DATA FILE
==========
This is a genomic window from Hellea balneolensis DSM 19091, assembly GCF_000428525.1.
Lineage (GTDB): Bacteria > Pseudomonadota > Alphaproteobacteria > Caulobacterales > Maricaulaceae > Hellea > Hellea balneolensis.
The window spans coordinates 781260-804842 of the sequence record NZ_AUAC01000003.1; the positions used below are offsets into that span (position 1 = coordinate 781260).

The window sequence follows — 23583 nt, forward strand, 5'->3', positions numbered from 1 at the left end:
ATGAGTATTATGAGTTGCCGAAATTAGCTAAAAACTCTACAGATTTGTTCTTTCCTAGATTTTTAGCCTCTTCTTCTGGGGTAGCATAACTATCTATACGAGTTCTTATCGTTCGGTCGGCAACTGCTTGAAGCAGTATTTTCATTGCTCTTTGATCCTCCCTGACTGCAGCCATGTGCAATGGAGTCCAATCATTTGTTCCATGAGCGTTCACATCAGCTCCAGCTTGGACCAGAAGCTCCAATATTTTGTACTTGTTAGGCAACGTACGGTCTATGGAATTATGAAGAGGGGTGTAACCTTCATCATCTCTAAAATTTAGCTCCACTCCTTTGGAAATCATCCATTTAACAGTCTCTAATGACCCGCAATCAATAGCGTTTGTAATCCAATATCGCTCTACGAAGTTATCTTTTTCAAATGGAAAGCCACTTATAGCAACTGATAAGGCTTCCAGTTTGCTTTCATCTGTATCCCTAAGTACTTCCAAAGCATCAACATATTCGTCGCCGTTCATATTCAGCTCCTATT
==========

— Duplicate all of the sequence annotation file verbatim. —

This is a genomic window from Hellea balneolensis DSM 19091, assembly GCF_000428525.1.
Lineage (GTDB): Bacteria > Pseudomonadota > Alphaproteobacteria > Caulobacterales > Maricaulaceae > Hellea > Hellea balneolensis.
The window spans coordinates 781260-804842 of the sequence record NZ_AUAC01000003.1; the positions used below are offsets into that span (position 1 = coordinate 781260).

The window sequence follows — 23583 nt, forward strand, 5'->3', positions numbered from 1 at the left end:
ATGAGTATTATGAGTTGCCGAAATTAGCTAAAAACTCTACAGATTTGTTCTTTCCTAGATTTTTAGCCTCTTCTTCTGGGGTAGCATAACTATCTATACGAGTTCTTATCGTTCGGTCGGCAACTGCTTGAAGCAGTATTTTCATTGCTCTTTGATCCTCCCTGACTGCAGCCATGTGCAATGGAGTCCAATCATTTGTTCCATGAGCGTTCACATCAGCTCCAGCTTGGACCAGAAGCTCCAATATTTTGTACTTGTTAGGCAACGTACGGTCTATGGAATTATGAAGAGGGGTGTAACCTTCATCATCTCTAAAATTTAGCTCCACTCCTTTGGAAATCATCCATTTAACAGTCTCTAATGACCCGCAATCAATAGCGTTTGTAATCCAATATCGCTCTACGAAGTTATCTTTTTCAAATGGAAAGCCACTTATAGCAACTGATAAGGCTTCCAGTTTGCTTTCATCTGTATCCCTAAGTACTTCCAAAGCATCAACATATTCGTCGCCGTTCATATTCAGCTCCTATT